In April I reached my Coast FI milestone, a truly freeing experience. It is such a relief to know that I will reach my FIRE number in 10 years even without adding another cent to my superannuation. I learned that my WHY of FI can change – that fear no longer drives me to attain financial independence.

I learned that I enjoyed doing money savings challenges to help save extra towards my Antarctica sinking fund; that even though I didn’t think I could save any more or automate the savings, somehow I found extra money when it was fun to do so.

I learned not to lament that I don’t have time. Instead, I learned to think that I have some time and that I have the time to do all that I need to.

I learned to focus on one thing if I am overwhelmed with too many things on my agenda. And moving in the right direction in small steps is better than not moving at all.

Final thoughts

2021 was a challenging and expensive year for me, juggling home maintenance issues and the stress of working in healthcare. What a relief that it is finally over!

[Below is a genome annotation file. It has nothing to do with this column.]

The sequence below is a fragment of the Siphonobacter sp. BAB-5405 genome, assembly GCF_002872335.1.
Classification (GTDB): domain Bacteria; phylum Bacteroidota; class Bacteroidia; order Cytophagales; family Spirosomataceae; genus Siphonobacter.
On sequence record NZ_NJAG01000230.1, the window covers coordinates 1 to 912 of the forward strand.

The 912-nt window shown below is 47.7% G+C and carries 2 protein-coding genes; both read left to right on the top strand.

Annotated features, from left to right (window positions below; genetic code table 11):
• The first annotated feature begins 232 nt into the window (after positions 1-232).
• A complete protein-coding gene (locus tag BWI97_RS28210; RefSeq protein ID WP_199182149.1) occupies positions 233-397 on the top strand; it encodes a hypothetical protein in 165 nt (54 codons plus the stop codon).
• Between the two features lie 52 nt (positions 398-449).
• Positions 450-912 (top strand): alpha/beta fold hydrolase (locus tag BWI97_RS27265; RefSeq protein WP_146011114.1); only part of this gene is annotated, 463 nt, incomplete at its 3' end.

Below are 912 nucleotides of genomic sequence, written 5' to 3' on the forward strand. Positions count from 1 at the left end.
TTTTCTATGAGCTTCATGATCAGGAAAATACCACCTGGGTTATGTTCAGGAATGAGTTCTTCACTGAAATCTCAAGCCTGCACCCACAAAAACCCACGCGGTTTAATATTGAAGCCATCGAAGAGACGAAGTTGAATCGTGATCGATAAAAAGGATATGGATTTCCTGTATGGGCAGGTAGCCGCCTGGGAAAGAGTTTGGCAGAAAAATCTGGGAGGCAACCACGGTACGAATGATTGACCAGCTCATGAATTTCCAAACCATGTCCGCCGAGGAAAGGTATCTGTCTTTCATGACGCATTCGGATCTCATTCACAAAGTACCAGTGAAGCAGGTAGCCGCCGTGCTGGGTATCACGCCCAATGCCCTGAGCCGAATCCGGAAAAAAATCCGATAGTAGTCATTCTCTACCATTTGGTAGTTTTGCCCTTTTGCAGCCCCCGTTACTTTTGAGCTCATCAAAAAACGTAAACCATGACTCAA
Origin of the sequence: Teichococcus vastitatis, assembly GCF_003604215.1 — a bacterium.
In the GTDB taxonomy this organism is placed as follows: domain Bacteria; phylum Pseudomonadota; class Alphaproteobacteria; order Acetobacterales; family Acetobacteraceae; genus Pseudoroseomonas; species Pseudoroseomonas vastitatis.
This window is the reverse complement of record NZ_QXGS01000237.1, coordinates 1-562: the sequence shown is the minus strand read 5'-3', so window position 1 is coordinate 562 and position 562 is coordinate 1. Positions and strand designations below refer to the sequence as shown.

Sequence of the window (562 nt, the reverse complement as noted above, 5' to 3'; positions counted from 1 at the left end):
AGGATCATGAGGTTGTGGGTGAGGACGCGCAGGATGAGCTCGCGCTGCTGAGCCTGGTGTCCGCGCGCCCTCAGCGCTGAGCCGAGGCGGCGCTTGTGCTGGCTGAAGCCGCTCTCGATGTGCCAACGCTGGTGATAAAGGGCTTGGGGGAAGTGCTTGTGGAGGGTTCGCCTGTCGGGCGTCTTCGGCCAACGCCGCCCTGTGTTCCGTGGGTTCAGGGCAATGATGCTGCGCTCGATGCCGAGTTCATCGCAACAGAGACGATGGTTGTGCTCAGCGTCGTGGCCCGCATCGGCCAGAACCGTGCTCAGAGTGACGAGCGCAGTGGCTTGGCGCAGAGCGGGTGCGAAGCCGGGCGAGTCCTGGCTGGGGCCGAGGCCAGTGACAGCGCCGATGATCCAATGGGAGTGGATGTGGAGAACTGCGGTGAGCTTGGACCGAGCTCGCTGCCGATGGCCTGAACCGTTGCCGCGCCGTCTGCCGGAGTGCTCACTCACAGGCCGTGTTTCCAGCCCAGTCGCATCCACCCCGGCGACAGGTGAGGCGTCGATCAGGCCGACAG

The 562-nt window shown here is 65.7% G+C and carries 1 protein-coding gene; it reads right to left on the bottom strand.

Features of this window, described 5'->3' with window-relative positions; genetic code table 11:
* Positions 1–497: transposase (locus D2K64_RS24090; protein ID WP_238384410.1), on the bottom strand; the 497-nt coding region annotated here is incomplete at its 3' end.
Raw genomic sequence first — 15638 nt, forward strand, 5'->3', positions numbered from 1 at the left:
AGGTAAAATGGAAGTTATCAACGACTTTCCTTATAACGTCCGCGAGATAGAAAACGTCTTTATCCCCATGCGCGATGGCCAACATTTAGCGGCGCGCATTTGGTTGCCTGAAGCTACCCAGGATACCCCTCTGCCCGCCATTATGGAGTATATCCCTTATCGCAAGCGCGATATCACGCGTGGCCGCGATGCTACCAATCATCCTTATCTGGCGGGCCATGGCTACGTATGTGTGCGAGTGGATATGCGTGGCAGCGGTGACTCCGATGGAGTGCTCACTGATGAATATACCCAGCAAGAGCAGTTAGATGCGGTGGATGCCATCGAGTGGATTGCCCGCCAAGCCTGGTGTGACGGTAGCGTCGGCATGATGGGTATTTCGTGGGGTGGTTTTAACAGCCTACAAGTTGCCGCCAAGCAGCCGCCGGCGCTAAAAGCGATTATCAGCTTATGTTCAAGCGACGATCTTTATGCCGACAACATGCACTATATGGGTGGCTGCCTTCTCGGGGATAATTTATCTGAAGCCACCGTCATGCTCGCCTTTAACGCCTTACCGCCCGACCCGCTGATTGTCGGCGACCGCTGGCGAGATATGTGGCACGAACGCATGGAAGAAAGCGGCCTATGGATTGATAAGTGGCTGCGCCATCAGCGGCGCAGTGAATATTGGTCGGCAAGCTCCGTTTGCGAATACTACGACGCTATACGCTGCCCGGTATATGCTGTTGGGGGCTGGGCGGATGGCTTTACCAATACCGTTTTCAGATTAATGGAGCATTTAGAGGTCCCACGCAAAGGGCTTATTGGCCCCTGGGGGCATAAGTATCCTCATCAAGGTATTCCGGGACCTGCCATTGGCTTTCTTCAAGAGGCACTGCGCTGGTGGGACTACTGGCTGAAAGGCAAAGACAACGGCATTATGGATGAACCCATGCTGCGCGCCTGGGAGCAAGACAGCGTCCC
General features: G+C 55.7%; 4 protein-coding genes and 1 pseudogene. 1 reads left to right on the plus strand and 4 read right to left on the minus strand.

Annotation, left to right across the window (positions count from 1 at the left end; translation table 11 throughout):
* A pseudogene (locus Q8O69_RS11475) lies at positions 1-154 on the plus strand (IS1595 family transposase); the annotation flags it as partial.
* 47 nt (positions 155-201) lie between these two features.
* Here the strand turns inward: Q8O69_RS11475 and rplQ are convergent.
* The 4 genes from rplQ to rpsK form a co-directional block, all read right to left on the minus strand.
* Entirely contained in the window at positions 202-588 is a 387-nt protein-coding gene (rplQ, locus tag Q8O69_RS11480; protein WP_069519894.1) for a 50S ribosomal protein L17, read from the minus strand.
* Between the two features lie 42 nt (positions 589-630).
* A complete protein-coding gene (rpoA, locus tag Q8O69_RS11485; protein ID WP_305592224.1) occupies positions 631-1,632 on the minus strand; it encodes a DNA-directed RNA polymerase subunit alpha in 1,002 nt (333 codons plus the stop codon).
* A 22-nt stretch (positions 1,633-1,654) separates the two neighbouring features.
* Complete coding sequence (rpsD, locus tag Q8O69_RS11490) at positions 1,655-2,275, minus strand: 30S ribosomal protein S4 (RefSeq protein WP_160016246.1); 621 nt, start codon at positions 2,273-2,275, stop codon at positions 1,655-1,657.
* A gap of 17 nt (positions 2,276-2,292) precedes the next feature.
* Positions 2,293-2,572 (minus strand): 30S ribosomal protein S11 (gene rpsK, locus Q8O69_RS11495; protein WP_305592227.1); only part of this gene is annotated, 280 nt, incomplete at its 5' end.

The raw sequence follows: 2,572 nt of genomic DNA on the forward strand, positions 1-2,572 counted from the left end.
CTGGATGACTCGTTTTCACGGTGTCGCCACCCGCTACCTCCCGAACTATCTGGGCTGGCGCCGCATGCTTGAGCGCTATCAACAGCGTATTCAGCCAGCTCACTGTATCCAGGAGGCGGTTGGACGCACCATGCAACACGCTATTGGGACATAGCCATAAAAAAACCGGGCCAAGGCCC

But it was also a year of continuous learning – of what living my rich life would look like; how important it is to find time for myself; how investing automatically pays dividends (literally 🤣); how fun it can be to save via money savings challenges.

I accomplished one goal and moved ahead in the others even if I didn’t really accomplish them.

And most of all, it was a year of not letting the damn virus beat me.

How was your 2021?

Mid Year 2021 Goals Review and Update

colourful wooden cubes with GOALS

Ah, It’s that time of year again.

July. Winter. Cold. Miserable.

No … July is the NEW January! I heard this recently and I LOVE it.

In the past, July is my ‘recharge the battery’ time and I’d head overseas for a holiday and catch up with family in Europe.

But alas, it has not been possible two years in a row.

However, even though an overseas holiday right now is out of the question, it is still my time to take stock of the previous six months and enter the second half of the year strong.

It’s a kind of … ok, never mind if you haven’t started any of your goals you set in January, let alone achieved them … you have another six months up your sleeve … chop, chop now.

So, how was my fist six months of the year?

Let’s dive in.

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Goal 1: Create another income stream

This one threw me out of my comfort zone BIG time.

In all my life, I’ve relied on my full time job to survive. And I’ve done all right with it – bought and fully paid off a house, saved a little in retirement account, gone on numerous overseas holidays etc.